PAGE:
My book, Blessed at the Broken Places: Reclaiming Faith and Purpose with the Beatitudes, shows how the Beatitudes of Jesus validate the faith of people in emotional pain. Such suffering may arise from normal losses and conflicts of living and loving or from physical or mental illness.
Stigma against emotional suffering seeps into our religious perspective. We feel that depression or anxiety reflects a lack of faith. Yet, the turning points in spiritual maturing often emerge in just such dark episodes. Christ meets us there, the Christ who died on a cross after crying, “My God! My God! Why have you forsaken me?”
Much earlier, Jesus began the Sermon on the Mount with the Beatitudes, blessings upon the humble, grieving, muted, hungry and thirsty. The Hebrew word for blessing, ashre, also means, “on the right track.” In the kingdom, those who face their suffering faithfully are on the right track.
Spiritual director and psychiatrist, Gerald May, wrote,
“What may seem to us a severe weakness or incapacity may turn out to be a great strength when all the spiritual data are in. One would do well to remember the beatitudes in this regard.”[i]
On July 26-29, 2018, I will lead a spiritual formation class/retreat on the Beatitudes at Columbia Theological Seminary. Of course, Blessed at the Broken Places will be the text. Participants will get plenty of my point of view from the reading, so I will make the class highly interactive. While I will offer fresh perspectives on the spirituality of the Beatitudes, I will prompt reflective journaling and conversation.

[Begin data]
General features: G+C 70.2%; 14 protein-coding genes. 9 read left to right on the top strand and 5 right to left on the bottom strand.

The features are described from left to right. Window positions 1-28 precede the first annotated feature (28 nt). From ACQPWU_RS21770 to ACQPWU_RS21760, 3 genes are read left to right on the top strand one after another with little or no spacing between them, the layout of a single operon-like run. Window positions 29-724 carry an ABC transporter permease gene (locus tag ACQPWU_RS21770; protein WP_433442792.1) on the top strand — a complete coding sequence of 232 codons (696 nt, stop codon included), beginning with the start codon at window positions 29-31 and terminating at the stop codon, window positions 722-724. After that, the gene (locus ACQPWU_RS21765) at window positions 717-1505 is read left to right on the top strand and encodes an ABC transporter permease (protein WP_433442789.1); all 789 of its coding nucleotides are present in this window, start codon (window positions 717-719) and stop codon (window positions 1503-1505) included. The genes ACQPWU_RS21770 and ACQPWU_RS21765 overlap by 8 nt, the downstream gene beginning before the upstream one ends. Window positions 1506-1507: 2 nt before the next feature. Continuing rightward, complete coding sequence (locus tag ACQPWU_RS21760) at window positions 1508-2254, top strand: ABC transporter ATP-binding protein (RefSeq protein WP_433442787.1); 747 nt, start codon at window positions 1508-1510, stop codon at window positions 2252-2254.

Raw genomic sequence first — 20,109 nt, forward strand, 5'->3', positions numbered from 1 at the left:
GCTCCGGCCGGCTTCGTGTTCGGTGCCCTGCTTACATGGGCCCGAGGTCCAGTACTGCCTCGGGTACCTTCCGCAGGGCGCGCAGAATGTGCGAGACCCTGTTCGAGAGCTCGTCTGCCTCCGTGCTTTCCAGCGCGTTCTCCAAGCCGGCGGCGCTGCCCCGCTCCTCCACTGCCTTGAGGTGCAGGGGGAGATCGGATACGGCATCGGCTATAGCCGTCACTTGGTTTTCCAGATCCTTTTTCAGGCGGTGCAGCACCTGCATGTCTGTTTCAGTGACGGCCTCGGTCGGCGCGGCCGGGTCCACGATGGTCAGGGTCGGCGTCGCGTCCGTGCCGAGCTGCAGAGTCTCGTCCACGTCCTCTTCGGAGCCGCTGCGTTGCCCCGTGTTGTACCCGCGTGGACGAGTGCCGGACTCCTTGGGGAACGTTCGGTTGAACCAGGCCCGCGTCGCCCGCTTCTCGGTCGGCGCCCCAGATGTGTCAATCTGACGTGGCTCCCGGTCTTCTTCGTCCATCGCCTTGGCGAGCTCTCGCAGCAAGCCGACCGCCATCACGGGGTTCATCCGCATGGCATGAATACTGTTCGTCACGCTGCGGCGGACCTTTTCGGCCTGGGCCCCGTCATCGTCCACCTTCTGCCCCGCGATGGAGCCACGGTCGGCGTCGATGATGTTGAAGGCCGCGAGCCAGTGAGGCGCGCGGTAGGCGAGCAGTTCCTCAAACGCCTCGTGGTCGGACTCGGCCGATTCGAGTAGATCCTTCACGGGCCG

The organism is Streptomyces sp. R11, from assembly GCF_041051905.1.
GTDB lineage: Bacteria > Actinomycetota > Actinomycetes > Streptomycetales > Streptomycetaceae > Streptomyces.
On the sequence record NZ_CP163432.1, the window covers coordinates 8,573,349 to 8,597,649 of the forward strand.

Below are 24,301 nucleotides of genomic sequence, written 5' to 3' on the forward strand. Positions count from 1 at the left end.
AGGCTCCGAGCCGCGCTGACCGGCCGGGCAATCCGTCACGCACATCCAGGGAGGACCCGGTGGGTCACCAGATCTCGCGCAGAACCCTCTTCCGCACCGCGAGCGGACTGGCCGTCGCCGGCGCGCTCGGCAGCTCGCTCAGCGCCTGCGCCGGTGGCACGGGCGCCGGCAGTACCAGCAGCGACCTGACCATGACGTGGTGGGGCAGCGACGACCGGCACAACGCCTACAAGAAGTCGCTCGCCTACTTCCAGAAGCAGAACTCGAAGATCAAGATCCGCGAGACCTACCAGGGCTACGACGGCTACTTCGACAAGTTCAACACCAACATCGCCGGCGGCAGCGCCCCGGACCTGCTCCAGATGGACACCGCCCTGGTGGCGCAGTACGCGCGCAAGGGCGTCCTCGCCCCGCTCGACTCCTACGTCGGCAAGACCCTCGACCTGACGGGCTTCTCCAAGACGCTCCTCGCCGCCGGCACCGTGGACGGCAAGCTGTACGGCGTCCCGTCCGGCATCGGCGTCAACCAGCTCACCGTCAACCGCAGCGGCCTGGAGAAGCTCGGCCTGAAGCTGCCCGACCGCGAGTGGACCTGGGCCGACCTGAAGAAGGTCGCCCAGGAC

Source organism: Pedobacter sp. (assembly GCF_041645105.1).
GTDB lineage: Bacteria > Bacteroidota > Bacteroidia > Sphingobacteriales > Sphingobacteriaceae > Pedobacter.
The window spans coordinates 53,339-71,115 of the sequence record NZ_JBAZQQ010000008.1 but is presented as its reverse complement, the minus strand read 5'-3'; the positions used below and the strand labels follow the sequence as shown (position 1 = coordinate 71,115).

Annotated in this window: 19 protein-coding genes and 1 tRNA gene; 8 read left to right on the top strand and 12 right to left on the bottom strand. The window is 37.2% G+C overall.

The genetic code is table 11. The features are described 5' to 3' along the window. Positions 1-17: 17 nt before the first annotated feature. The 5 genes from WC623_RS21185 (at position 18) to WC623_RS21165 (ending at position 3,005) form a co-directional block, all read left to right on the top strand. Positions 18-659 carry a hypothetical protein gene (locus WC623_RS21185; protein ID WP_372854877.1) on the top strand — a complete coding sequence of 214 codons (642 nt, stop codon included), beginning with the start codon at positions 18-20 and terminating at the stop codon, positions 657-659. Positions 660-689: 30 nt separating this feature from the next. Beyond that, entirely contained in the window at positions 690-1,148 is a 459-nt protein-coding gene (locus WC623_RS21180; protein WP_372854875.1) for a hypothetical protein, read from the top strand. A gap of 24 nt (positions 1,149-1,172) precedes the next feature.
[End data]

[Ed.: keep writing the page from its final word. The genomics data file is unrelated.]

The Beatitudes are lovely and lyrical, like Jesus’ teachings on the lilies of the field and birds of the air. Yet, like those teachings, they demand a surrendered life. So in this class/retreat, we will engage deeply with ourselves and God. Through the lens of the Beatitudes, we will examine our experiences of suffering and how Christ met and called us there.
The late Ben Campbell Johnson designed the Spirituality Program at Columbia to blend intellectual learning, spiritual sharing, and silent prayer. Furthermore, he helped me develop the focus for book. Therefore, I am honored to offer this class/retreat for a community that offered so much love, healing, and spiritual growth.
It is my intention and prayer to give back. Come join us.
This experience is available to clergy and laity alike. For further information and course registration, click here.
BLESSED AT THE BROKEN PLACES ARRIVES: An Answer to Prayer
How the Beatitudes Keep On Blessing
[i]Gerald G. May, Care of Mind/Care of Spirit: Psychiatric Dimensions of Spiritual Direction. (San Francisco, CA: Harper & Row, 1982), p. 52.